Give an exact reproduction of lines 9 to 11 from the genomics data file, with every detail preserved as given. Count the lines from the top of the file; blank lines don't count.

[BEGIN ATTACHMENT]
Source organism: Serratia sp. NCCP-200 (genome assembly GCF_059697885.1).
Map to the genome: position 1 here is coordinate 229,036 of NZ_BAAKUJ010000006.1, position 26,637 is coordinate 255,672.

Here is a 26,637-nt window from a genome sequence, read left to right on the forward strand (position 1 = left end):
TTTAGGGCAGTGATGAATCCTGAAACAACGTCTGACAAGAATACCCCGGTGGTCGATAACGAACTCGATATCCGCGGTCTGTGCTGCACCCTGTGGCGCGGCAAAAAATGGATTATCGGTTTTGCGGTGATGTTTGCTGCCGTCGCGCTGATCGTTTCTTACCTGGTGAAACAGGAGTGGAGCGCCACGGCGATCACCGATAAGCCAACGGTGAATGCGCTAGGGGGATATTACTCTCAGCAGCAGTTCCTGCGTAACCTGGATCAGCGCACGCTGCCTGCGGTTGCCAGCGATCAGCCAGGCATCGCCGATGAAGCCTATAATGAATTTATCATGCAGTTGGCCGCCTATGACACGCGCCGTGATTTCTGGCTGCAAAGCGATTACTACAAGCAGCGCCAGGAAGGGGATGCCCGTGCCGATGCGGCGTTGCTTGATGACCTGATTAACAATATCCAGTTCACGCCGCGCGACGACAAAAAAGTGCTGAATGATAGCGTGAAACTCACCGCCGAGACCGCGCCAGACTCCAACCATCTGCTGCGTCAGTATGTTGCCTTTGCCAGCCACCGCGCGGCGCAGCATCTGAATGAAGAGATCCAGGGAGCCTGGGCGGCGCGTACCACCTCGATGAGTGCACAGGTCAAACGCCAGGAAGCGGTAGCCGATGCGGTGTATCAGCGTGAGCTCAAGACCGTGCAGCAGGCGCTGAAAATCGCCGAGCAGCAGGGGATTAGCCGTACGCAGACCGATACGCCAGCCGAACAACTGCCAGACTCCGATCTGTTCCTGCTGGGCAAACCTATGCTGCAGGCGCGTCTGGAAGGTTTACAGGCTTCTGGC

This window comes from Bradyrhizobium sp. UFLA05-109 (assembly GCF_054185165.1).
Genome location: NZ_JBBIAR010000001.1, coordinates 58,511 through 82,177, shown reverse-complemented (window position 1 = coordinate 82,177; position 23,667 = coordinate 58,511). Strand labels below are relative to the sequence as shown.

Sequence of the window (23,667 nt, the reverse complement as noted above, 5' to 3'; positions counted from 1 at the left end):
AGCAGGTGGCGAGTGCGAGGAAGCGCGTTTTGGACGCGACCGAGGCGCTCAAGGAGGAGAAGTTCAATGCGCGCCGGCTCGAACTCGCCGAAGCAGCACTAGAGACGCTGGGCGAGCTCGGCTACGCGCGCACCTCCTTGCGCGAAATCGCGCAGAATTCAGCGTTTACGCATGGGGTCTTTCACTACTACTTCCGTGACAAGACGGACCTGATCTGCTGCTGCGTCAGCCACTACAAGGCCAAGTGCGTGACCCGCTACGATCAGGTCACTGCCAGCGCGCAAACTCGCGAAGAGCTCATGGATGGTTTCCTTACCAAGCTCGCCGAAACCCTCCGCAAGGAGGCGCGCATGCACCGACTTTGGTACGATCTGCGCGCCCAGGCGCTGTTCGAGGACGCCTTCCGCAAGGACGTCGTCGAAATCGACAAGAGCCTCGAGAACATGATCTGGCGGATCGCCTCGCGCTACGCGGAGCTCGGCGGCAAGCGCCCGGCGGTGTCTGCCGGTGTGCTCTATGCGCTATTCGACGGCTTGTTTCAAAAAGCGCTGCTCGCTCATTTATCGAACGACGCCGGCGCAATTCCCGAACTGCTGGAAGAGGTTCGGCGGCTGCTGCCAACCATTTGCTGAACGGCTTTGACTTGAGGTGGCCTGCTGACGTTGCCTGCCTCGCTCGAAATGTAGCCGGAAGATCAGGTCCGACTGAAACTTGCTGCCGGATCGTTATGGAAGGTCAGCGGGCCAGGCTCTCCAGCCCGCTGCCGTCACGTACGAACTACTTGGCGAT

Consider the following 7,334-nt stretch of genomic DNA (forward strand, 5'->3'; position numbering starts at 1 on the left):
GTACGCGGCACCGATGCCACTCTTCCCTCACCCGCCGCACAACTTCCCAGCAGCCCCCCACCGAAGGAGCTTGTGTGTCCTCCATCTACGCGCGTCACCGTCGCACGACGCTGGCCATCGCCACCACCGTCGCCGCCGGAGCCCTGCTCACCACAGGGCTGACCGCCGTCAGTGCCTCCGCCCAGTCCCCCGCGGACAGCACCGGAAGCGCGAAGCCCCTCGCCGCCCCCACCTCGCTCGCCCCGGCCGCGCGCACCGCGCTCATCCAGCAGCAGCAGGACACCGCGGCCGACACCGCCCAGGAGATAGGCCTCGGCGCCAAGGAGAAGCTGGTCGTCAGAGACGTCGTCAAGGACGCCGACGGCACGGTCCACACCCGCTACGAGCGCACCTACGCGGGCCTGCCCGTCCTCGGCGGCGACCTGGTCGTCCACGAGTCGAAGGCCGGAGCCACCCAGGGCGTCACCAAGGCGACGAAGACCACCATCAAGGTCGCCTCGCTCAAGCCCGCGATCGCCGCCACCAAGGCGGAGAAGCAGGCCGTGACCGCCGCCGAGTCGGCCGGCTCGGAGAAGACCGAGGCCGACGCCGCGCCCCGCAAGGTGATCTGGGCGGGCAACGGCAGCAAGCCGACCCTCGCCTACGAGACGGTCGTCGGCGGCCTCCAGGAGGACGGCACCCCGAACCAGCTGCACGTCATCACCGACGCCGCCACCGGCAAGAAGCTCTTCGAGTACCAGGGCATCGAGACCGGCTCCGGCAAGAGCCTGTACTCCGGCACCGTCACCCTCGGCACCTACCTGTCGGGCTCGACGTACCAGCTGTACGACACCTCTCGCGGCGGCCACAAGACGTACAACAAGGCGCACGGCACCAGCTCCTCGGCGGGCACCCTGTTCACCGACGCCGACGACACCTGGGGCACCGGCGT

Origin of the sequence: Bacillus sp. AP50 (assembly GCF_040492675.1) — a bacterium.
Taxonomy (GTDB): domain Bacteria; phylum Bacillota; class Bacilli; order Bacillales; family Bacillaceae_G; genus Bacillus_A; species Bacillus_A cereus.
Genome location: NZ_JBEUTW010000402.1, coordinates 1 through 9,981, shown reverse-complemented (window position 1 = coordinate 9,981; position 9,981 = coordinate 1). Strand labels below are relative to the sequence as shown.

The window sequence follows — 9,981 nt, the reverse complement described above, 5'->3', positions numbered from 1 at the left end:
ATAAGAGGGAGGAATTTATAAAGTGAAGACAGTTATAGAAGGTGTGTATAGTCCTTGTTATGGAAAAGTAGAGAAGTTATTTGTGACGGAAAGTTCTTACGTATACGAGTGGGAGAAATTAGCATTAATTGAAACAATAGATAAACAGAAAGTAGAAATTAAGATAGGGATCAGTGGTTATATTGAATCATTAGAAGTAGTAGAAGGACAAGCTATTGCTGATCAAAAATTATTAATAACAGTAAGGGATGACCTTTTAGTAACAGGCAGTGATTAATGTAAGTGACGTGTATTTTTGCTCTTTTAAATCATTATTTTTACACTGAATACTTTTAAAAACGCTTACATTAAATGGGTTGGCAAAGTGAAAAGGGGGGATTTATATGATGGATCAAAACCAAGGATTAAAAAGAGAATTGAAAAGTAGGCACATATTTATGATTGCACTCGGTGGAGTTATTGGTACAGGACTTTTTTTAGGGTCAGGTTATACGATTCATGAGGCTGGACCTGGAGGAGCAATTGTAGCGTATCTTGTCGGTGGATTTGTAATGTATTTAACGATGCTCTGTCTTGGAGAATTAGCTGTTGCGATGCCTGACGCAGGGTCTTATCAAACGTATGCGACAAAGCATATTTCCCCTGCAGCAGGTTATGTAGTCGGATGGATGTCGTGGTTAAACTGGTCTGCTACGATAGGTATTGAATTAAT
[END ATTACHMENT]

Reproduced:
Consider the following 7,334-nt stretch of genomic DNA (forward strand, 5'->3'; position numbering starts at 1 on the left):
GTACGCGGCACCGATGCCACTCTTCCCTCACCCGCCGCACAACTTCCCAGCAGCCCCCCACCGAAGGAGCTTGTGTGTCCTCCATCTACGCGCGTCACCGTCGCACGACGCTGGCCATCGCCACCACCGTCGCCGCCGGAGCCCTGCTCACCACAGGGCTGACCGCCGTCAGTGCCTCCGCCCAGTCCCCCGCGGACAGCACCGGAAGCGCGAAGCCCCTCGCCGCCCCCACCTCGCTCGCCCCGGCCGCGCGCACCGCGCTCATCCAGCAGCAGCAGGACACCGCGGCCGACACCGCCCAGGAGATAGGCCTCGGCGCCAAGGAGAAGCTGGTCGTCAGAGACGTCGTCAAGGACGCCGACGGCACGGTCCACACCCGCTACGAGCGCACCTACGCGGGCCTGCCCGTCCTCGGCGGCGACCTGGTCGTCCACGAGTCGAAGGCCGGAGCCACCCAGGGCGTCACCAAGGCGACGAAGACCACCATCAAGGTCGCCTCGCTCAAGCCCGCGATCGCCGCCACCAAGGCGGAGAAGCAGGCCGTGACCGCCGCCGAGTCGGCCGGCTCGGAGAAGACCGAGGCCGACGCCGCGCCCCGCAAGGTGATCTGGGCGGGCAACGGCAGCAAGCCGACCCTCGCCTACGAGACGGTCGTCGGCGGCCTCCAGGAGGACGGCACCCCGAACCAGCTGCACGTCATCACCGACGCCGCCACCGGCAAGAAGCTCTTCGAGTACCAGGGCATCGAGACCGGCTCCGGCAAGAGCCTGTACTCCGGCACCGTCACCCTCGGCACCTACCTGTCGGGCTCGACGTACCAGCTGTACGACACCTCTCGCGGCGGCCACAAGACGTACAACAAGGCGCACGGCACCAGCTCCTCGGCGGGCACCCTGTTCACCGACGCCGACGACACCTGGGGCACCGGCGT

Origin of the sequence: Bacillus sp. AP50 (assembly GCF_040492675.1) — a bacterium.